Sir John Boys

John Boys (1607-64) was a country gentleman from Kent. During the English Civil War, he was appointed Governor of Donnington Castle by King Charles I in 1643. He took steps to fortify it, including razing the surrounding houses in order to provide a good field of fire. Despite undergoing bombardment, he successfully defended the Castle in 1644 and was knighted by the king. However, when again attacked in 1645-46, he was unable to defend the Castle further and had to accept terms of surrender. These including marching out with drums beating and flags flying, and safe conduct for his soldiers. He had sustained the siege for a year and nine months. He eventually went into retirement and survived to see the restoration of King Charles II.

An inscription on the reverse of the painting states that it is a copy of an original portrait in the collection of William Oxenden Hammond (1817-1903) of St Alban’s Court, Nonington, Kent. It was donated by Mrs Maude Upton in 1948. It is likely that the original, which may have been painted in 1660 by John Riley (1646-91), was sold when the estate was sold in 1938. Its location is not known, but that does not diminish the value of this copy for the history of Newbury. This copy can be compared with an engraving of Sir John Boys made in the late 18th or early 19th century which is in the National Portrait Gallery. The engraving was presumably made from the original and is clearly of the same man.

Historic Paintings (Restored)

King George III and Queen Charlotte

King George III (1738-1820) acceded to the throne in 1760 at the age of 22. In September 1761 he married Princess Charlotte of Mecklenburg-Strelitz (1744-1818) and they were crowned in the same month. He commissioned the Scottish portraitist Allan Ramsay to paint a large number of almost identical coronation portraits of himself and his Queen for distribution to people of influence. At least 25 such pairs of portraits still exist, of which 12 are essentially the same as these.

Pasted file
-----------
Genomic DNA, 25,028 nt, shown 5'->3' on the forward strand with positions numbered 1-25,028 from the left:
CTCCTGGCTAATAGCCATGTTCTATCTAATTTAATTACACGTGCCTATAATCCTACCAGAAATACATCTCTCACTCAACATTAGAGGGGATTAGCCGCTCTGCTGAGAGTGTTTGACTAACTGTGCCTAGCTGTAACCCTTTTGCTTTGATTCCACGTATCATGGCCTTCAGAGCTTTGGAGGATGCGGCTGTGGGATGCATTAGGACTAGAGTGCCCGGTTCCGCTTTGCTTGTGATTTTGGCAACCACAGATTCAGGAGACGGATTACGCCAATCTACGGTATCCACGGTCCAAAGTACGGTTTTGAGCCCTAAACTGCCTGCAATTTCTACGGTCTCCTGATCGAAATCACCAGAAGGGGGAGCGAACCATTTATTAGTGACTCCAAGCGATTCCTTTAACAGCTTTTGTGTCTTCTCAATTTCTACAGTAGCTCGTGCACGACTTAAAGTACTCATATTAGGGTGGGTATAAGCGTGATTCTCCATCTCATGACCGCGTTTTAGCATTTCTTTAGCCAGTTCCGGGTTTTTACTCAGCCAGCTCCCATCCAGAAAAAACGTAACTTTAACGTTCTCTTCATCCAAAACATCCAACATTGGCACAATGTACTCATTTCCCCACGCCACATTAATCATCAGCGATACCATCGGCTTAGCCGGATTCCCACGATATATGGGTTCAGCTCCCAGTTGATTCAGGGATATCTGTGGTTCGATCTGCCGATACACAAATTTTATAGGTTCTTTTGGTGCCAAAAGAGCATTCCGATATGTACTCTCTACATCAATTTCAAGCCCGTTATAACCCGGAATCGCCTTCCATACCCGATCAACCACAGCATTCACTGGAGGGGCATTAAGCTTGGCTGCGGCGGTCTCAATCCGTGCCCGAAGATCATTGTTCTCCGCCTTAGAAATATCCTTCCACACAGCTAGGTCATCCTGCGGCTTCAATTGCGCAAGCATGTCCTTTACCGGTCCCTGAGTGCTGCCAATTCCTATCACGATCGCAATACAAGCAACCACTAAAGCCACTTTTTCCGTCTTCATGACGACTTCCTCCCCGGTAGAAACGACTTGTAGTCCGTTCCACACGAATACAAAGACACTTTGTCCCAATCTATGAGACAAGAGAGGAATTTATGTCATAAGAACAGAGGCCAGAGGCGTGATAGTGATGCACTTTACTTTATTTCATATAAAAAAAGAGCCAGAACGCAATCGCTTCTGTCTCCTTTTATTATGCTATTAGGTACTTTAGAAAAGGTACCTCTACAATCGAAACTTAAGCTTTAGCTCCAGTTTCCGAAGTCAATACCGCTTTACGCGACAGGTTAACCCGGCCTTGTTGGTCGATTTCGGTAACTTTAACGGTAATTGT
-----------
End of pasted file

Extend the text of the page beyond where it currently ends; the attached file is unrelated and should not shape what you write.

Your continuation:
According to the Newbury historian Walter Money (A Popular History of Newbury, 1905), these particular portraits were presented to William Matthew Burt, who was Governor of the Leeward Islands 1776–81. Mr Burt lived in a house called Maiden Erleigh, near Reading, which passed by purchase and inheritance to the Reverend Edward Goulding, Vicar of Brimpton. It was Mr Goulding’s widow Mrs Louisa Goulding who donated the portraits to Newbury Borough when the Town Hall was built in 1879, and they have been located in this position ever since. Again, according to Walter Money, George III visited Newbury twice, in 1784 and 1789. On both occasions, his visit was in order to change horses at the George and Pelican on the way to somewhere else. On the second such occasion, he had just recovered from his first serious bout of illness, and dense crowds lined the roadway to express their joy. With these two brief encounters with this monarch we shall have to be content, but we are indeed fortunate to have copies of these historic portraits. George III was the longest-lived British monarch until Queen Victoria and our present Queen, and as the above incident indicates he was popular through most or all of his reign. Anthony Pick
Chairman of the Heritage Working Group